“We did come out of the pandemic with the help of some parents who desperately wished for their kids to get out of the house and have some exercise. They wanted them out in social circles again.”

To get started dancing, there is not much equipment to bring. The kids are encouraged to begin with sneakers and then maybe Capezio type ballet slippers.

“The no-laces ballet slippers are very helpful,” says Kotelnicki. “They are great, I don’t spend half the class tying shoes for the kids.”

The school has a few levels. There are beginners, intermediate, pre-championship and the competitive Championship level. Irish dance is currently taught as a cultural and a cross training skill. “High intensity drills, create strength and muscle memory. There may be a 20 minute warm up with high repetitions that will build stamina for the dancers,” he said.

“In competitions the dancers are allotted all the exact same amount of time between 1 to 2 minutes, which seems short, but these are energetic dances.”

Both Kotelnickis have competed at high levels and understand the discipline and training needed, but also the fun and excitement for the students.

“We have 3 students competing in the 2023 World Championships at the Montreal Convention Center in Montreal, April 2 through the 9th. It is a big deal. You must qualify at local and nation levels before competing in the World Championships.”

The World Championships are usually held in Ireland or Europe, so this year is a little closer for U.S. competitors. The World Championships will bring in participants from Ireland, England, Canada, Australia, Asia and South America in addition to dancers from the U.S.

“It will be at least 100 dancers. It’s not huge, but it is the best of the best.” Says Kotelnicki. “The dancers are excited, nervous and full of energy. We have been working toward this since the Christmas break. I will coach them a little in the morning and then they are competing. They will have “good” nerves and we are excited to see how they perform.”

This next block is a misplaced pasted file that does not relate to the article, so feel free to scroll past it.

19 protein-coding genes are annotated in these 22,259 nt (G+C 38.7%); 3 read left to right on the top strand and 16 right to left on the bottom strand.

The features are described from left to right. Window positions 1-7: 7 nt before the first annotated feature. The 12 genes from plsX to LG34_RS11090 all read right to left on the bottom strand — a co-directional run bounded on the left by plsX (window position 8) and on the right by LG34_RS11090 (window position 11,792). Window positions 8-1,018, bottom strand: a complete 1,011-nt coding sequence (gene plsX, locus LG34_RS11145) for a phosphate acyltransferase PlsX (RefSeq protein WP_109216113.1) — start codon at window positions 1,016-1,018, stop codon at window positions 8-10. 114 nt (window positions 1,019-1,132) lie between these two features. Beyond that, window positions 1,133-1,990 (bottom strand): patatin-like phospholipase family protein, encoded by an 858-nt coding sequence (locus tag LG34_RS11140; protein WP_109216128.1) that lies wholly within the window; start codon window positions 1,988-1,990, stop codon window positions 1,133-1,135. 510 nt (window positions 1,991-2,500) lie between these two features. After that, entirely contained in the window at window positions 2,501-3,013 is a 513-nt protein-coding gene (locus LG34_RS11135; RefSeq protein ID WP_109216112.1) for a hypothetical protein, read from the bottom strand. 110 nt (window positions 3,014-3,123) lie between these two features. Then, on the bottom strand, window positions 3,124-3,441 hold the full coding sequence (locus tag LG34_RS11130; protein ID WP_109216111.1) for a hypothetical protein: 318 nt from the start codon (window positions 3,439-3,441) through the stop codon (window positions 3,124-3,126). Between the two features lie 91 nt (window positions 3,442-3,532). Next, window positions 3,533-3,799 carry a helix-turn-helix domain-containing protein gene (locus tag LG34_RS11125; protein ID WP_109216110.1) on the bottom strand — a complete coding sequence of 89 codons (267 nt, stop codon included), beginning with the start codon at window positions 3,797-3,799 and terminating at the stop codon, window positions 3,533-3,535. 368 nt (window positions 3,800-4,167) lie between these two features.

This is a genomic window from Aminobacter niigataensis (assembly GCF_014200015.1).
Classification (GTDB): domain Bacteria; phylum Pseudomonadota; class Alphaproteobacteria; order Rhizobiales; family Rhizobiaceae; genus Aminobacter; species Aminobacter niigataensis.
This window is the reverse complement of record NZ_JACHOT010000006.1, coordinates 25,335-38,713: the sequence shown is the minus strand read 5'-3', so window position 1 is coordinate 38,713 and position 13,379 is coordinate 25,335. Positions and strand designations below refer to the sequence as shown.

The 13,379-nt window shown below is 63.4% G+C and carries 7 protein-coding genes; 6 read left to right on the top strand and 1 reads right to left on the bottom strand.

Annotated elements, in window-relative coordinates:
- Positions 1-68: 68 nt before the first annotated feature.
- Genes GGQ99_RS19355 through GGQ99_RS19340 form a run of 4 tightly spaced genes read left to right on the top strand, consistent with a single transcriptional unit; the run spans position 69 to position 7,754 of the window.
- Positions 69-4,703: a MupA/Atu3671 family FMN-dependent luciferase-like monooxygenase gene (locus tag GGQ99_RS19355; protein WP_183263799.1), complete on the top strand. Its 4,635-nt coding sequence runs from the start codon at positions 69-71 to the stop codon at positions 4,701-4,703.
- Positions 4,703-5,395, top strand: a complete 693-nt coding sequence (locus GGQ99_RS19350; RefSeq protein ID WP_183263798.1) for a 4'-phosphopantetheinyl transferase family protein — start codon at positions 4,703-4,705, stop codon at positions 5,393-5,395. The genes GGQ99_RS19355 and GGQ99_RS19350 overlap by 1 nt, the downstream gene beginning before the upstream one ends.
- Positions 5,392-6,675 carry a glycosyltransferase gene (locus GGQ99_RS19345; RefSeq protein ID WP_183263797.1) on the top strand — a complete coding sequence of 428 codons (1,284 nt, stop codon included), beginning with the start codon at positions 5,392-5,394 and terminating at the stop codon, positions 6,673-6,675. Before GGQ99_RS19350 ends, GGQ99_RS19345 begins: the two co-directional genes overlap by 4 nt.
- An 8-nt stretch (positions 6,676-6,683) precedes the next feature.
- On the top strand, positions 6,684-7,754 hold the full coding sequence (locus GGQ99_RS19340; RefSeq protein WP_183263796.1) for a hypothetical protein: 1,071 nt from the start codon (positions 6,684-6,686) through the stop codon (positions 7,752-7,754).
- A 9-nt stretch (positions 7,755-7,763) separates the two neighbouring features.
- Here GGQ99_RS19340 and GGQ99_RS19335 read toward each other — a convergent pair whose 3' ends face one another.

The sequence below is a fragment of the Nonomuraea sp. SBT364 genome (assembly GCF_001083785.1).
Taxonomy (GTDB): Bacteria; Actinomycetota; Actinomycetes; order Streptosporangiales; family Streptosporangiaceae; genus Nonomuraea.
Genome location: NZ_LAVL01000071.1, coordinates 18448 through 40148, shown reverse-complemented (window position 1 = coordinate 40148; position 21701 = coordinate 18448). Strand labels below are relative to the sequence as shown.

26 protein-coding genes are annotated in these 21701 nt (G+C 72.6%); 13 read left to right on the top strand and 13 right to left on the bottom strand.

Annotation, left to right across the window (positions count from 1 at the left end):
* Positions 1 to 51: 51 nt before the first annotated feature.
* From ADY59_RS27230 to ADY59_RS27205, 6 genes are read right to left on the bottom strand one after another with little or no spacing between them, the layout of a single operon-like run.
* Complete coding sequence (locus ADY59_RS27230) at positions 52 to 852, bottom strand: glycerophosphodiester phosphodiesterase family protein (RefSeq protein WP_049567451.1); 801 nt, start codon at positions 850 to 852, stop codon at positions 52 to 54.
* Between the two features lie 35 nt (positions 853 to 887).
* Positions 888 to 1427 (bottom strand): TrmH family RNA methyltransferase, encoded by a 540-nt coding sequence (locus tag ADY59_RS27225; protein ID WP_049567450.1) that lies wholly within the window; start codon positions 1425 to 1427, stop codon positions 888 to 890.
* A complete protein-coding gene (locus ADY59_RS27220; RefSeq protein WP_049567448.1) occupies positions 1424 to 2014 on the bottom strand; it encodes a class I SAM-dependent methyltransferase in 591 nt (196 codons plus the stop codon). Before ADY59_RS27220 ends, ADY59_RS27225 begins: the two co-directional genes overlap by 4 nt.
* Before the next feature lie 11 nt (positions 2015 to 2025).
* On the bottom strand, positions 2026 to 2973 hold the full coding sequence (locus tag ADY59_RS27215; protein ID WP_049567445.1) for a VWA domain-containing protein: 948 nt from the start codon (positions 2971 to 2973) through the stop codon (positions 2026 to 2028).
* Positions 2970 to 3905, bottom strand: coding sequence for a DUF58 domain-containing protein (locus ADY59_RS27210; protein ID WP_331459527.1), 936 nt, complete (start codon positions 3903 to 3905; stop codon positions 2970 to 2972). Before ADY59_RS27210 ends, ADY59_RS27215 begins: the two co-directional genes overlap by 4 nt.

Right now the Kotelnicki Irish Dance School has all female students. “We would love to have some male students. Golfer Rory McIlroy, fighter Colin MacGregor were Irish dancing as lads, both swearing that the dancing increased their mobility and stamina. Both the Irish national soccer and rugby teams incorporate Irish dancing into their training regimens.”

Soon after opening the school Kotelnicki took a class of students and their parents to see Lord of the Dance on Broadway. When Michael Flatley heard that his former dancer had opened a school in NJ he came out to meet with Kotelnicki and catch up.

“It was so nice and supportive of him. He was very encouraging and was glad to see that I had opened a school. I had come full circle,” he says. “We are ingrained in the area here. Growing up here, eating fish and chips at the Hibernians Club on Kuser Road is all part of it. The kids and parents all look forward to being in the Saint Patrick’s Parade in Hamilton each year.

“As much as I enjoyed performing in front of packed halls all over the world with the Lord of the Dance show, I love the teaching of the traditional dances even more. I love that we have trained hundreds and hundreds of kids. I love that we pass on the knowledge, dance, music and traditions. This was all from my mother. It is a legacy.”

Thomas Kelly is a New Jersey based painter represented by several galleries. His narrative work has a signature style with its roots in expressionism.